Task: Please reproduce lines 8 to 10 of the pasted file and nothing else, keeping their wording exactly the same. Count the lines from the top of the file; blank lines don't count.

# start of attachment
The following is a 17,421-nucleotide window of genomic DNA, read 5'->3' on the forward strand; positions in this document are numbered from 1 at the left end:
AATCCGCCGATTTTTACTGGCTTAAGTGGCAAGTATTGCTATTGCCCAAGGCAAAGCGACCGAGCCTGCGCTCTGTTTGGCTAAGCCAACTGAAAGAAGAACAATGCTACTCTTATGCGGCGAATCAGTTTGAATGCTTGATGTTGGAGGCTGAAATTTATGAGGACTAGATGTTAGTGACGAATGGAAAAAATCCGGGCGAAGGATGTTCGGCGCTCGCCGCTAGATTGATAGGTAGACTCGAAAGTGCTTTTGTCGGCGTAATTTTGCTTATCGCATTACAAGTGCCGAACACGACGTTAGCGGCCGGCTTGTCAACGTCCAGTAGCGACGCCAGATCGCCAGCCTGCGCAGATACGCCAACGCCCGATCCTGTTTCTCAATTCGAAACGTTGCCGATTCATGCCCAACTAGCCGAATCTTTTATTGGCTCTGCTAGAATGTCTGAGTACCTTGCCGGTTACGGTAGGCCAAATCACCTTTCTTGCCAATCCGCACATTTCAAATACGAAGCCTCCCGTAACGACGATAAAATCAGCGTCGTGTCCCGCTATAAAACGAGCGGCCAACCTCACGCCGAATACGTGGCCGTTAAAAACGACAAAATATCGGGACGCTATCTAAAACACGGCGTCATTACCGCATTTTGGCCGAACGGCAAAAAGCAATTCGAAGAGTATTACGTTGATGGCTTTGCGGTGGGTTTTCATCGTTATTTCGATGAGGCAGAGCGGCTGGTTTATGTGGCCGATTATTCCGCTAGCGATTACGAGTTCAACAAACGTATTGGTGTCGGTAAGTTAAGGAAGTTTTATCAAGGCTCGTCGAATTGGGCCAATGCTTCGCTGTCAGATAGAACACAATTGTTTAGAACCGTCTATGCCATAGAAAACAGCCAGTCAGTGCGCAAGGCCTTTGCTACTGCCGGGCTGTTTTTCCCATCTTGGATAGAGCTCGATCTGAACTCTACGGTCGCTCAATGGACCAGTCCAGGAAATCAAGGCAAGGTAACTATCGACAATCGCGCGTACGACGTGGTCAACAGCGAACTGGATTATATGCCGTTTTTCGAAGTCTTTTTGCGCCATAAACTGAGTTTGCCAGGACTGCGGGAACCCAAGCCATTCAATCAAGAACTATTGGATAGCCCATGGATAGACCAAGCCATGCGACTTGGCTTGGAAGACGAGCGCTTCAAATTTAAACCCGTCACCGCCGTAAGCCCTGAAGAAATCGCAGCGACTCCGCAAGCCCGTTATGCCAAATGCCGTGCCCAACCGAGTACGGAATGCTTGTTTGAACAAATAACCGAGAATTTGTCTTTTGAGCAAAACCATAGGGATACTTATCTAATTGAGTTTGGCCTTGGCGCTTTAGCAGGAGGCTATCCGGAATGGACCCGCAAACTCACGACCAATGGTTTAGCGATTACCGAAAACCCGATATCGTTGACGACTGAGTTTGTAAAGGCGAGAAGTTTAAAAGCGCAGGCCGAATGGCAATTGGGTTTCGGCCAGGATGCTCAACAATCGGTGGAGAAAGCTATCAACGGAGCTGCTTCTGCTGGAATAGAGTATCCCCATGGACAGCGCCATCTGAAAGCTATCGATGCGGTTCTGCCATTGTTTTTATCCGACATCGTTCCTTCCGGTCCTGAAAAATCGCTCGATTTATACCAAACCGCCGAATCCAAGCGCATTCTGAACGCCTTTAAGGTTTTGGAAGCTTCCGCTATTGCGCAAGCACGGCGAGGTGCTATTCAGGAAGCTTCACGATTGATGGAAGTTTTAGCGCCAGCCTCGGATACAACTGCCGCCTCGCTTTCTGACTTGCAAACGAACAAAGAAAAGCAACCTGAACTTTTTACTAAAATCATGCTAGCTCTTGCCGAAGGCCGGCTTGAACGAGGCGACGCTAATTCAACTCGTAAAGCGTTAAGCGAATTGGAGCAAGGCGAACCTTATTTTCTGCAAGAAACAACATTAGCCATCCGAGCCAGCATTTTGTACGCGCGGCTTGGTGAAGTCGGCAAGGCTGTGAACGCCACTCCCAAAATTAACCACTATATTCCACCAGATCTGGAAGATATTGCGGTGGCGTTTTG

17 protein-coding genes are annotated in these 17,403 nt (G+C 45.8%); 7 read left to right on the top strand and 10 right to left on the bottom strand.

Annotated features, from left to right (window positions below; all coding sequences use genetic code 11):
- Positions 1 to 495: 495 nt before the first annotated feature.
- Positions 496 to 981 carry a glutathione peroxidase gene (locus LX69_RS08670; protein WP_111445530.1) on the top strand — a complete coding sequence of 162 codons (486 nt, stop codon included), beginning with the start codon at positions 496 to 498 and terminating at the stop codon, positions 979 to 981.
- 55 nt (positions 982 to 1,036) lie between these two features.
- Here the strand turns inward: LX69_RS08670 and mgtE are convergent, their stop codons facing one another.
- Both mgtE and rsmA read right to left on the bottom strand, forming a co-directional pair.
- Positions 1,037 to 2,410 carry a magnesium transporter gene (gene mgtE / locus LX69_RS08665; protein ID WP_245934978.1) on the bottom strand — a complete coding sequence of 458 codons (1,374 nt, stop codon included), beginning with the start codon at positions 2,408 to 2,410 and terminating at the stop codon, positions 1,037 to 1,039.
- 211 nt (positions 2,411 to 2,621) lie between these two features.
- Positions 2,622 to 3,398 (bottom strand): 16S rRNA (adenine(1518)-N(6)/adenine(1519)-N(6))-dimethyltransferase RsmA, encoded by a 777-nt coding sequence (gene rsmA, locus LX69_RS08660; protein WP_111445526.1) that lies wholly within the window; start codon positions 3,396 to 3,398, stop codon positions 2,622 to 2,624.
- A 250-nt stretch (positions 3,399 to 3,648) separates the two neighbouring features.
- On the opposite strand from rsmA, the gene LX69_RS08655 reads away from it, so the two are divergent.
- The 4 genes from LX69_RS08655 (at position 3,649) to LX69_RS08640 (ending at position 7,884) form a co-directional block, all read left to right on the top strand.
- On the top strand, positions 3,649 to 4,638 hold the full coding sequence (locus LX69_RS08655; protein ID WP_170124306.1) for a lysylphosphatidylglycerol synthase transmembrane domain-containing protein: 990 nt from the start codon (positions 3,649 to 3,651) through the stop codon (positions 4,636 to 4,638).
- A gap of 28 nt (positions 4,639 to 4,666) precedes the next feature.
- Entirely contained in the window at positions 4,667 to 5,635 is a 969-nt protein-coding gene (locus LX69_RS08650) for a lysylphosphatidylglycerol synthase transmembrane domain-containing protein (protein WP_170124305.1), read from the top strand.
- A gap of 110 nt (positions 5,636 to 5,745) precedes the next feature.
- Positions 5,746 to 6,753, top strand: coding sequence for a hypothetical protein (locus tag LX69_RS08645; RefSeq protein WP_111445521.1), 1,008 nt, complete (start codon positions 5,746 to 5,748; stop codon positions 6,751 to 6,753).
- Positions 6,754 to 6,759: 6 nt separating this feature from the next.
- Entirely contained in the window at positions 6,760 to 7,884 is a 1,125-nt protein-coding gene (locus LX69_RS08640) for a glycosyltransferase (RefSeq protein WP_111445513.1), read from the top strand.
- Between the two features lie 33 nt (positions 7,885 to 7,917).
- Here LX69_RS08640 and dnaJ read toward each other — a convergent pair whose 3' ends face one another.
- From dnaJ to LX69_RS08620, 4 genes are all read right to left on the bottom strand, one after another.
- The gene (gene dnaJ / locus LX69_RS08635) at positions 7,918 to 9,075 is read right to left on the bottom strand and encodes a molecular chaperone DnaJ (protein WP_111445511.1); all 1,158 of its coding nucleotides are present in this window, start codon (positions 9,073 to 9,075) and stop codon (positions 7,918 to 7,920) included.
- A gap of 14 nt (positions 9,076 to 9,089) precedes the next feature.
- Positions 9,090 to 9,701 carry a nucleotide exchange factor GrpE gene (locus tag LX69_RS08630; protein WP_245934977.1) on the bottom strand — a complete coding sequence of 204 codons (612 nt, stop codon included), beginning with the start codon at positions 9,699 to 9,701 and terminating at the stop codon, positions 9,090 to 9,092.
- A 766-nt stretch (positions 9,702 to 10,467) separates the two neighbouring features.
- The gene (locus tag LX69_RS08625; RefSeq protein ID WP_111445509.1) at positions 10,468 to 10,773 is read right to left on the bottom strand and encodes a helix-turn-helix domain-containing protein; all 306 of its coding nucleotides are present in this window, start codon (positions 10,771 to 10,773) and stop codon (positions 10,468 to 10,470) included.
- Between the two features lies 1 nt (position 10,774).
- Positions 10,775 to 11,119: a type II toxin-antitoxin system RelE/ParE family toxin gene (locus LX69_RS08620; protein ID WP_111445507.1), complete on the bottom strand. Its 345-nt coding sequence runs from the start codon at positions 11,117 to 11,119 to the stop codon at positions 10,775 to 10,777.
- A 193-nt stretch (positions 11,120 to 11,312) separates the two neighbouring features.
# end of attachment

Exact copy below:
- Here the strand turns inward: LX69_RS08670 and mgtE are convergent, their stop codons facing one another.
- Both mgtE and rsmA read right to left on the bottom strand, forming a co-directional pair.
- Positions 1,037 to 2,410 carry a magnesium transporter gene (gene mgtE / locus LX69_RS08665; protein ID WP_245934978.1) on the bottom strand — a complete coding sequence of 458 codons (1,374 nt, stop codon included), beginning with the start codon at positions 2,408 to 2,410 and terminating at the stop codon, positions 1,037 to 1,039.